In Are You Taking the Right Approach to Backup and Recovery? Part 1 we covered many of the reasons backups fail, as well as the importance of having a backup strategy that fits your situation. Data storage needs are growing exponentially, which means more data also needs protecting for longer periods of time. Tape storage has traditionally been the primary media of choice when it comes to backup, but as storage needs grow, so does the amount of tape storage. Not to mention the time needed to organize, rotate and manage all those tapes.
One of the primary reasons that backups fail is that tapes are changed incorrectly or not at all. Not to mention the common enough problem of if tapes are even being rotated off-site on a regular basis. What would happen if your data center and all the backups were lost to a fire, would you be able to recover?
The Cloud for Backup
Cloud backup solutions have been available for several years and are growing in demand because of the disadvantages of tapes. They offer competitive pricing over other methods and are easier to manage than changing tapes. Cloud backups usually use standard cloud storage and an internet connection to replicate on-premises data to cloud storage. By using a cloud backup solution, the offsite backups occur on a schedule and can be structured to follow common backup routines, daily, weekly, monthly, yearly, etc. Most of the major backup providers all support cloud storage as there backup target.
Why the Cloud?
When using cloud storage for backup, there are several advantages to moving away from tapes. One of the biggest gains is there is no need to manage all those tapes. How often has the tape from last night’s backup been left in the tape drive? How often are your tapes rotated off-site? Are they ever sent off-site? Managing tapes takes a lot of time to keep track of and ensure they are being rotated off-site. Not to mention the length of time it takes to recall a tape from storage. That can get pricey.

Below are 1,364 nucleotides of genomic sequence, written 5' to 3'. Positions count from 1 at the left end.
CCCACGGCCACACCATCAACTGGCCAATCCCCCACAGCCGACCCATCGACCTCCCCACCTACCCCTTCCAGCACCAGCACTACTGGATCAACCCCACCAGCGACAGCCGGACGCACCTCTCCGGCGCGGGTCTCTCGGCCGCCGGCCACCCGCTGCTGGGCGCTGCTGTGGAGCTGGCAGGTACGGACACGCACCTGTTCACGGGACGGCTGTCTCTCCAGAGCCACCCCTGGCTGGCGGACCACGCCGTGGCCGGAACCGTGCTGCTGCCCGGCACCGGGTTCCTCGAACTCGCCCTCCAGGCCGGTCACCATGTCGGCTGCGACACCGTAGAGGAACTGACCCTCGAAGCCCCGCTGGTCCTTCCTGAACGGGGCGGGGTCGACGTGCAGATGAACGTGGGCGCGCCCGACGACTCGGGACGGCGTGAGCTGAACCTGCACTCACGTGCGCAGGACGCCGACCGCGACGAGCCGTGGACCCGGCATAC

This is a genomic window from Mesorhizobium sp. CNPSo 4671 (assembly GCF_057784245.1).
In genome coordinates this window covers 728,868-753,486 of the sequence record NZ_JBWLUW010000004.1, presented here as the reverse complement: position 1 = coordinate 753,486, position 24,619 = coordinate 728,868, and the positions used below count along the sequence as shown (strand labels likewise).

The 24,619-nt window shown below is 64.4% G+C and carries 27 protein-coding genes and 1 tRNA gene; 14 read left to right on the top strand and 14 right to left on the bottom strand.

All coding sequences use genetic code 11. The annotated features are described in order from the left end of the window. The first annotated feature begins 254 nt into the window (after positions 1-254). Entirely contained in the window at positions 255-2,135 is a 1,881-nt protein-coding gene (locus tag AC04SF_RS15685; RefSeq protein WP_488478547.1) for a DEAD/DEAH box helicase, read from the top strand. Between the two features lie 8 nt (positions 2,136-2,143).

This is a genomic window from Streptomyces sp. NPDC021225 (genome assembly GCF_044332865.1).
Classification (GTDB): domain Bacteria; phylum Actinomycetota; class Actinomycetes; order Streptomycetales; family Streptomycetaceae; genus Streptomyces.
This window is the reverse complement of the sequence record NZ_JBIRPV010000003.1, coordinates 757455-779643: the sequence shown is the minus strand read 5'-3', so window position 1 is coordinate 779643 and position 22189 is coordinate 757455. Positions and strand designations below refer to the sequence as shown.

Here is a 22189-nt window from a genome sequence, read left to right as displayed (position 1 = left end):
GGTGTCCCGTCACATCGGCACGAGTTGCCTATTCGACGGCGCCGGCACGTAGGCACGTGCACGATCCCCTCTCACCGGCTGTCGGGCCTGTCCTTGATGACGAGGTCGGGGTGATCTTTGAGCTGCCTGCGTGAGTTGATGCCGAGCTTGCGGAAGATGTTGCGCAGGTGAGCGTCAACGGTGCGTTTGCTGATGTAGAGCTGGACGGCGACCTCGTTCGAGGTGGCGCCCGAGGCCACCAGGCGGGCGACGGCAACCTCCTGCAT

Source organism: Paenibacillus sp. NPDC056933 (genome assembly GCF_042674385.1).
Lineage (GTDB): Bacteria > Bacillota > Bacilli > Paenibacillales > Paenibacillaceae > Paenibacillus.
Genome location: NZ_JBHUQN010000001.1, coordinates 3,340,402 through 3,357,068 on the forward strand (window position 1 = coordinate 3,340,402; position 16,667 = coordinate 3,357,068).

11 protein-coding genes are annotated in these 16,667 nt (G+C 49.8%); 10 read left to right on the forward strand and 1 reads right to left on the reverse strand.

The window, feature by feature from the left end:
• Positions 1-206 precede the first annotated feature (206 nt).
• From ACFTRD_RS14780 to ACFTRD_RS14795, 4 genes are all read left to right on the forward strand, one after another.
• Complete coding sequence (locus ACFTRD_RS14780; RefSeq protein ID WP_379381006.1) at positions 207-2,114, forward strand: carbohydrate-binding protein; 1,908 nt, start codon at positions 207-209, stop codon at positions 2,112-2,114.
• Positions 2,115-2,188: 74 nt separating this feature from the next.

Cloud backup storage is flexible and grows and shrinks as your data changes. Backups are sent to the cloud almost immediately, allowing more frequent backups that are sent off-site. Besides the automated schedule of moving data off-site, data can also be retrieved almost immediately. Since the data is kept within your cloud tenant, it is accessible from either on-premises or even in the cloud itself. Most cloud providers can also geolocate your data automatically, allowing your data to be replicated within your region but also to other regions. This is beneficial if an entire region becomes unavailable or data needs to be restored at another location. This not only improves redundancy but also can improve performance.
What About Security?
One of the concerns with using cloud storage is security, how the data is transmitted and stored. Microsoft has strict policies on data storage and transmission; they hold numerous industry certifications. Transmitting data to the cloud is typically done using HTTPS, a standard protocol that is encrypted using a certificate that ensures the sender and receiver are authenticated.
The storage of data is usually designated at one of the provider’s regional data centers. Most providers have international locations, which keeps data local, addressing some specific privacy and compliance requirements. Data can also be replicated to other regions if an additional level of redundancy is required. Most providers also offer encryption of your data. Encryption will add another level of security, if the drives your data is kept on are stolen, the data can’t be accessed without the encryption key.
For backup, using cloud storage is more cost effective, easier to use, more secure and simpler to manage than tape. Most major backup providers already support using cloud storage, minimizing any investment to configure your current backup solution.
In the next part of this series, we will be looking at the best practices for setting up, configuring and using cloud storage for backup.